Friday, October 30, 2009


Peggy Noonan has written more offensive columns, and more ridiculous columns, but I don't think she's ever written a dumber column than this one:

The new economic statistics put growth at a healthy 3.5% for the third quarter. We should be dancing in the streets. No one is, because no one has any faith in these numbers. Waves of money are sloshing through the system, creating a false rising tide that lifts all boats for the moment.

So wait -- all of our boats are being lifted? Or they aren't? So we're not dancing in the streets because they are rising, in a false way, or because the rise is not a rise?

Really, Peggy, it's much simpler: some boats are being lifted. A lot of us understand that. A lot of us know that GDP goes up but conditions don't getter better right away, especially in the area of employment. It's called "Economics 101."

... The biggest threat to America right now is not government spending, huge deficits, foreign ownership of our debt, world terrorism, two wars, potential epidemics or nuts with nukes. The biggest long-term threat is that people are becoming and have become disheartened, that this condition is reaching critical mass, and that it afflicts most broadly and deeply those members of the American leadership class who are not in Washington, most especially those in business.

Um, no. Even this lefty doesn't believe that capitalism grinds to a halt, permanently, because the people who run businesses become disheartened.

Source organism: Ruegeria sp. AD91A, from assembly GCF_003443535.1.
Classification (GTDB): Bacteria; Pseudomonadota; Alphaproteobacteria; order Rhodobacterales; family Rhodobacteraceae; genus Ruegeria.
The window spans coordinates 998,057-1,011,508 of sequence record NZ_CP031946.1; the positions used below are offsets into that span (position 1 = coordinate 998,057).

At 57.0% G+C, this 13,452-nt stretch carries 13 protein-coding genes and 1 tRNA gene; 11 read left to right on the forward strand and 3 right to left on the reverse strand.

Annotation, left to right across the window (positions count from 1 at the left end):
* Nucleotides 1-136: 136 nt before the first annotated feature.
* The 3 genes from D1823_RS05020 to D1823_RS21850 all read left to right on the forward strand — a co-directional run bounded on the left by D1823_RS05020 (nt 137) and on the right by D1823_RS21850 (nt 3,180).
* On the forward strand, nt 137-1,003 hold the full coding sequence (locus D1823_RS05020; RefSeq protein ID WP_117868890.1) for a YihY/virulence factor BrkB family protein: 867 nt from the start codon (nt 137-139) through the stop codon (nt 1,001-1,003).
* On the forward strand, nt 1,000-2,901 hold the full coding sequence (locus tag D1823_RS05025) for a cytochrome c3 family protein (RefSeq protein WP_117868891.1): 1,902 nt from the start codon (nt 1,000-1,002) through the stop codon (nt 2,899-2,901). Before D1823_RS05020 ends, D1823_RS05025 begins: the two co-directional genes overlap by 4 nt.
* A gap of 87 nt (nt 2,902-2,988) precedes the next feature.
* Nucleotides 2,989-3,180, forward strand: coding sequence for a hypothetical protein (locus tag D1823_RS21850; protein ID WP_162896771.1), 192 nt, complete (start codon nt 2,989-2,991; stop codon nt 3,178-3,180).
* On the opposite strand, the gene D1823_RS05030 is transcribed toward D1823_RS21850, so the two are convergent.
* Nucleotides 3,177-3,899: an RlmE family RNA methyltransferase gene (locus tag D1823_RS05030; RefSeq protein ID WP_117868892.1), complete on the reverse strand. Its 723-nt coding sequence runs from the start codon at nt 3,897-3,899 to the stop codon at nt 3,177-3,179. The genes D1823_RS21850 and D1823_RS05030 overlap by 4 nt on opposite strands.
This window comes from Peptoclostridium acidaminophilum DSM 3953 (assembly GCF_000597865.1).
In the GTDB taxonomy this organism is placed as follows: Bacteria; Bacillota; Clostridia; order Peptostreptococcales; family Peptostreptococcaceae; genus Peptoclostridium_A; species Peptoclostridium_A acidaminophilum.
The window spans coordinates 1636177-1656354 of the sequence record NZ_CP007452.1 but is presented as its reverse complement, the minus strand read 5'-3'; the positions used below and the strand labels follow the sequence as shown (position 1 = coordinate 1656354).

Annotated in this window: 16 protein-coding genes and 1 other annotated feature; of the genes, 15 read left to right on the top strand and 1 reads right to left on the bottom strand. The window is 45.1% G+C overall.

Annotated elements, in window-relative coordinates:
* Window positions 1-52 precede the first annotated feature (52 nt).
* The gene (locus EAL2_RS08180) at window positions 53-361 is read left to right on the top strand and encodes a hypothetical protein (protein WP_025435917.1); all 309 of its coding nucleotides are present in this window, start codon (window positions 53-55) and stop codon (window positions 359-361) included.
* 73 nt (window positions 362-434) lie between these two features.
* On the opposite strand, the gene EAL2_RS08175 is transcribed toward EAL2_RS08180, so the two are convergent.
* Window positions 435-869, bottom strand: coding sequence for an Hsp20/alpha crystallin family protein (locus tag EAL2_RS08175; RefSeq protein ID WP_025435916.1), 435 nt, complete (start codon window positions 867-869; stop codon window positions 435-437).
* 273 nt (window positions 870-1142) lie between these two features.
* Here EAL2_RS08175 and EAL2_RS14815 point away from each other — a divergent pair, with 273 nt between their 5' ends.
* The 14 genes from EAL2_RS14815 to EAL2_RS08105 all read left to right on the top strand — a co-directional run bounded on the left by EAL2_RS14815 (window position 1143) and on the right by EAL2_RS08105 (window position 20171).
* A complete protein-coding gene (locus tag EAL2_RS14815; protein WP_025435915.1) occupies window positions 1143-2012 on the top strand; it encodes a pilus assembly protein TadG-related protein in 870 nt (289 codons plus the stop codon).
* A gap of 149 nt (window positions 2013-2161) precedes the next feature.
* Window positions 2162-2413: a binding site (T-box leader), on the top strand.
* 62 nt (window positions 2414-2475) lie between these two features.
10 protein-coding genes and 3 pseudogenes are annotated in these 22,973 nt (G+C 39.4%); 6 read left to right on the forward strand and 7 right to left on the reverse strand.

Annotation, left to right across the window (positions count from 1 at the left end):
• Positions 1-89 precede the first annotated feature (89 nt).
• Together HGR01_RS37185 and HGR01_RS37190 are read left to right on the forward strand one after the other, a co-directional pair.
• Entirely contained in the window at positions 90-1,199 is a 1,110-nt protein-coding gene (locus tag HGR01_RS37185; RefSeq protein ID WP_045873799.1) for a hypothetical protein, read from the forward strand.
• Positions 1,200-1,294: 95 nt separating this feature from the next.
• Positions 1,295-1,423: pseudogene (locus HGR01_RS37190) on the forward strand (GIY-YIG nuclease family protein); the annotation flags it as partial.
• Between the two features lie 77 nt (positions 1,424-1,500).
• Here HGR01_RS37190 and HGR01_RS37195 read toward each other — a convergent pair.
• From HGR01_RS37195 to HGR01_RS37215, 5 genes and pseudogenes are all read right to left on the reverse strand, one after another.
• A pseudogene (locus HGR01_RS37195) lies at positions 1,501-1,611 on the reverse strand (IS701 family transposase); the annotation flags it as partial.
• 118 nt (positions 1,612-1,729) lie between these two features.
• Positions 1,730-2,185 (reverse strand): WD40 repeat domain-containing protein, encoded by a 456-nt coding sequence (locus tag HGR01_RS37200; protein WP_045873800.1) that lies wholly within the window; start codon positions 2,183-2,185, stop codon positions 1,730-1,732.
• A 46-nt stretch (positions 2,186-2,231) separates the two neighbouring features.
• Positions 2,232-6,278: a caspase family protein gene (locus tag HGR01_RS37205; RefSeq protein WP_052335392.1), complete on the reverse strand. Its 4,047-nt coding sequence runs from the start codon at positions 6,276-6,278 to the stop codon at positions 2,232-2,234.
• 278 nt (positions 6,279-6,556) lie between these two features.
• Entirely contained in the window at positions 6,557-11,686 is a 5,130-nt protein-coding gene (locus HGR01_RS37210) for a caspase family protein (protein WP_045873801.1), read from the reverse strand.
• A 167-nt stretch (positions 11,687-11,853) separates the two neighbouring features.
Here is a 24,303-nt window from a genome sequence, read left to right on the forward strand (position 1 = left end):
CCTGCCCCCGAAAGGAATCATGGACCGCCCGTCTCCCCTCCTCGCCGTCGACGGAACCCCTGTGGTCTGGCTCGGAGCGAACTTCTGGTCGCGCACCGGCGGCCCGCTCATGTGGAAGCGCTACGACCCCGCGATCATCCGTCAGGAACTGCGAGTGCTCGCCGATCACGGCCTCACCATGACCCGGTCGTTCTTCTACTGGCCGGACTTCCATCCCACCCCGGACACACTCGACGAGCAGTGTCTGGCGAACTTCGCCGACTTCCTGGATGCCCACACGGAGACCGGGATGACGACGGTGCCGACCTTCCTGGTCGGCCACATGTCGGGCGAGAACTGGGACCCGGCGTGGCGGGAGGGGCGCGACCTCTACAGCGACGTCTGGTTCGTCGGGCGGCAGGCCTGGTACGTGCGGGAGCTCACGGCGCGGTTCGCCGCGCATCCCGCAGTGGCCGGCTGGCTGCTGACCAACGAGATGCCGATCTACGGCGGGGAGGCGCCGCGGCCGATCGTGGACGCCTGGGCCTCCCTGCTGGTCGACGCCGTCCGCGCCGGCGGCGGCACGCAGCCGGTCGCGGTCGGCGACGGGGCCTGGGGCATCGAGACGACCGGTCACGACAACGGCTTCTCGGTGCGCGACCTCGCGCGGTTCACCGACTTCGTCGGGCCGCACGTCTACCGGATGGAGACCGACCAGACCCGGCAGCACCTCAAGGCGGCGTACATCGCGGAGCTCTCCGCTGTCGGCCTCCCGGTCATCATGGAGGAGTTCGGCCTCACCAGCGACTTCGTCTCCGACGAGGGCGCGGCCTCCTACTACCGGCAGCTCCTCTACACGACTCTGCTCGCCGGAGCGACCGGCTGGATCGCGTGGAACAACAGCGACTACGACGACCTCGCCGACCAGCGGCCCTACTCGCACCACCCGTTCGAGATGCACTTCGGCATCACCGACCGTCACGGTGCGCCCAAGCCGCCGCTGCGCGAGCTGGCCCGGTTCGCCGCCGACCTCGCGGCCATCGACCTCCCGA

They don't. Or if some do, others with dollar signs in their eyes rush in and take their place. If conditions get better and there are opportunities to be seized, seizing will happen.

It is a story in two parts. The first: "They do not think they can make it better."

I talked this week with a guy from Big Pharma, which we used to call "the drug companies" until we decided that didn't sound menacing enough.

I assume this is one of "those members of the American leadership class who are not in Washington." I accept Noonan's word that he's "not in Washington." He's just represented by some really, really well-positioned people in Gucci loafers who are in Washington.

He is middle-aged, works in a significant position, and our conversation turned to the last great recession, in the late mid- to late 1970s and early '80s. We talked about how, in terms of numbers, that recession was in some ways worse than the one we're experiencing now. Interest rates were over 20%, and inflation and unemployment hit double digits. America was in what might be called a functional depression, yet there was still a prevalent feeling of hope. Here's why. Everyone thought they could figure a way through. We knew we could find a path through the mess. In 1982 there were people saying, "If only we get rid of this guy Reagan, we can make it better!" Others said, "If we follow Reagan, he'll squeeze out inflation and lower taxes and we'll be America again, we'll be acting like Americans again." Everyone had a path through.

Um, really? Let me introduce you to some fellows who were discussing the state of America in 1982. They didn't have "a prevalent feeling of hope." They would have said they "knew we could find a path through the mess." A lot of people felt exactly the way they did, which is why this song was a huge hit:

Now they don't. The most sophisticated Americans, experienced in how the country works on the ground, can't figure a way out. Have you heard, "If only we follow Obama and the Democrats, it will all get better"? Or, "If only we follow the Republicans, they'll make it all work again"? I bet you haven't, or not much.

Actually, I hear things like that all the time. Mostly, I hear them from people on your side, Peggy -- teabaggers who say, "We have to take our country back from the Kenyan Muslim socialist usurper! Then we just have to lower taxes, and also seal the borders and deport all the immigrants and kill and torture all the terrorists and solve all our health-care problems with tort reform! And do something about that Soros guy!"

Occasionally I hear it from our side -- "Just primary all the Conservadems!" But, yeah, I hear stuff like that a lot.